September 2019 – NDIS Updates, Resources and Conferences

Figure 1 from Carol Berry, Director Provider and Market Engagement NSW/ACT NDIS at HLB Mann Judd NDIS - Update Luncheon on 28 August 2019

Figure 1 from Carol Berry, Director Provider and Market Engagement NSW/ACT NDIS at HLB Mann Judd NDIS - Update Luncheon on 28 August 2019

The Royal Commission into Violence, Abuse, Neglect and Exploitation of People with a Disability

The law firm Piper Alderman attended the first public sitting day of the Royal Commission on 16th September and provided an excellent summary.

Senior Counsel Assisting the Commission Rebecca Treston QC then made opening submissions, introducing her fellow counsel assisting, further explaining the terms of reference, highlighting that up to 1 in 5 Australians has some level of disability, and the extent of abuse and violence in Australia and the impact on those with disability. She spoke about the special position of First Nations people and women with disability. She then described the ways in which the Commission will gather information and how it will exercise its compulsory powers. It is not proposed that compulsory powers will be used against any individuals with disability. Rather the Commission intends to use its powers to obtain documents from governmental bodies, agencies and other commercial organisations and support providers.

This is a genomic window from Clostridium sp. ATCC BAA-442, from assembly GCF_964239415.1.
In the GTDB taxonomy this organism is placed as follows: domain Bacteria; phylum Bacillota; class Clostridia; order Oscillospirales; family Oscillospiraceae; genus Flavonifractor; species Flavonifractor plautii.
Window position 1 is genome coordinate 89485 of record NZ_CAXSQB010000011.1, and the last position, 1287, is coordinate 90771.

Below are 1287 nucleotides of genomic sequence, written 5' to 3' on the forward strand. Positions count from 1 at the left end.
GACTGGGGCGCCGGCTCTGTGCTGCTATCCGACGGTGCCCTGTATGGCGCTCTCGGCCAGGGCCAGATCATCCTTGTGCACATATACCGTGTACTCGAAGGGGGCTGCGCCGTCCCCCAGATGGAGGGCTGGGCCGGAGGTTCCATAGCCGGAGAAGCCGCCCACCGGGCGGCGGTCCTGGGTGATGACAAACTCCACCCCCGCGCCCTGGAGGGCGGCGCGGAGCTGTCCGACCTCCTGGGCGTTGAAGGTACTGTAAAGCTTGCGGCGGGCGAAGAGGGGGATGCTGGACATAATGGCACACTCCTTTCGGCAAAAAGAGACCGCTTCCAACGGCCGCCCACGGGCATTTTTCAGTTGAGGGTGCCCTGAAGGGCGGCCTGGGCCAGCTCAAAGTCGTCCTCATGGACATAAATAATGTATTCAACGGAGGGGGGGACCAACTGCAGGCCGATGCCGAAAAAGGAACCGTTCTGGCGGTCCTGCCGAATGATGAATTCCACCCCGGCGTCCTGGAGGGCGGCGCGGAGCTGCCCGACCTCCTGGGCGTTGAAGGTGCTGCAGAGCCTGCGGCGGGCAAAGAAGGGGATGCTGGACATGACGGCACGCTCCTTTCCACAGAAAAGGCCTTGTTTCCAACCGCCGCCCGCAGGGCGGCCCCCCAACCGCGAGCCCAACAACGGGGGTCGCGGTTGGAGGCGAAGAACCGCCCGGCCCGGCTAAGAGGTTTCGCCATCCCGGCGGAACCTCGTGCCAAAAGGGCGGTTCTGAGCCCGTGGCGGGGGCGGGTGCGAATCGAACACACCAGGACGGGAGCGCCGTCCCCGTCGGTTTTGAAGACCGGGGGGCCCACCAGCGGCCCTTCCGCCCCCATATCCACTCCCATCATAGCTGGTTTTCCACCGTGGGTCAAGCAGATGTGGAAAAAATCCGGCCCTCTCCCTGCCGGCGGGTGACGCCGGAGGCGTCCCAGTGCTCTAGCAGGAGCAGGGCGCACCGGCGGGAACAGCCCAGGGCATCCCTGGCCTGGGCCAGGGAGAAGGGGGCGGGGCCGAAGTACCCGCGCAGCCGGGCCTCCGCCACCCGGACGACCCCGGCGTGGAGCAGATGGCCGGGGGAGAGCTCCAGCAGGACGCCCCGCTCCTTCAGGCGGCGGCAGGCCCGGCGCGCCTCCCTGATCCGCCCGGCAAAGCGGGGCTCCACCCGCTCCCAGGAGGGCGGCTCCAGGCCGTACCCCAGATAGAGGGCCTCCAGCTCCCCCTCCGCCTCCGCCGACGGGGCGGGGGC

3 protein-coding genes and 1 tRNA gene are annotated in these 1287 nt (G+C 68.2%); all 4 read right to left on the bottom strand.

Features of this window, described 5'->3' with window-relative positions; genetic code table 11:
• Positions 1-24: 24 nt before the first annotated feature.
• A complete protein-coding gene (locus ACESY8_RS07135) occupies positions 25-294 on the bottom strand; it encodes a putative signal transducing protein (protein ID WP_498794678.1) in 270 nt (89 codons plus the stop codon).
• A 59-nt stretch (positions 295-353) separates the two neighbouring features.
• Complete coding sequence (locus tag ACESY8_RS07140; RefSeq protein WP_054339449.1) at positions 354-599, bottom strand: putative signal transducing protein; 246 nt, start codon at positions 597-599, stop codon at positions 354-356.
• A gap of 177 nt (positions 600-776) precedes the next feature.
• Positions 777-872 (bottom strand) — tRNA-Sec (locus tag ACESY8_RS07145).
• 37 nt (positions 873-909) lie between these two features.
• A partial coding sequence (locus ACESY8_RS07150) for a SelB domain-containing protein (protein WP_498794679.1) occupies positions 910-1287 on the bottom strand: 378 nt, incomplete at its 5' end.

She also confirmed that last week the Commission wrote to a large number of the largest NDIS providers putting them on notice that the Commission will shortly issue them with formal notices to produce documents or to give information about:

  • the services they provide;

  • complaints or investigations and reporting of incidents of violence, abuse, neglect and exploitation of people with disabilities in connection with those services; and

  • policies and procedures to identify and manage any such incidents.

Wellways - How The Way Home works

The Way Home assists NDIS participants with a psychosocial disability to secure safe and sustainable housing in the private rental market or community housing. The Individual Linkages and Capacity Building (ILC) funded program provides two complementary streams of support to ultimately improve access to housing for people with a psychosocial disability who are homeless or at risk of homelessness: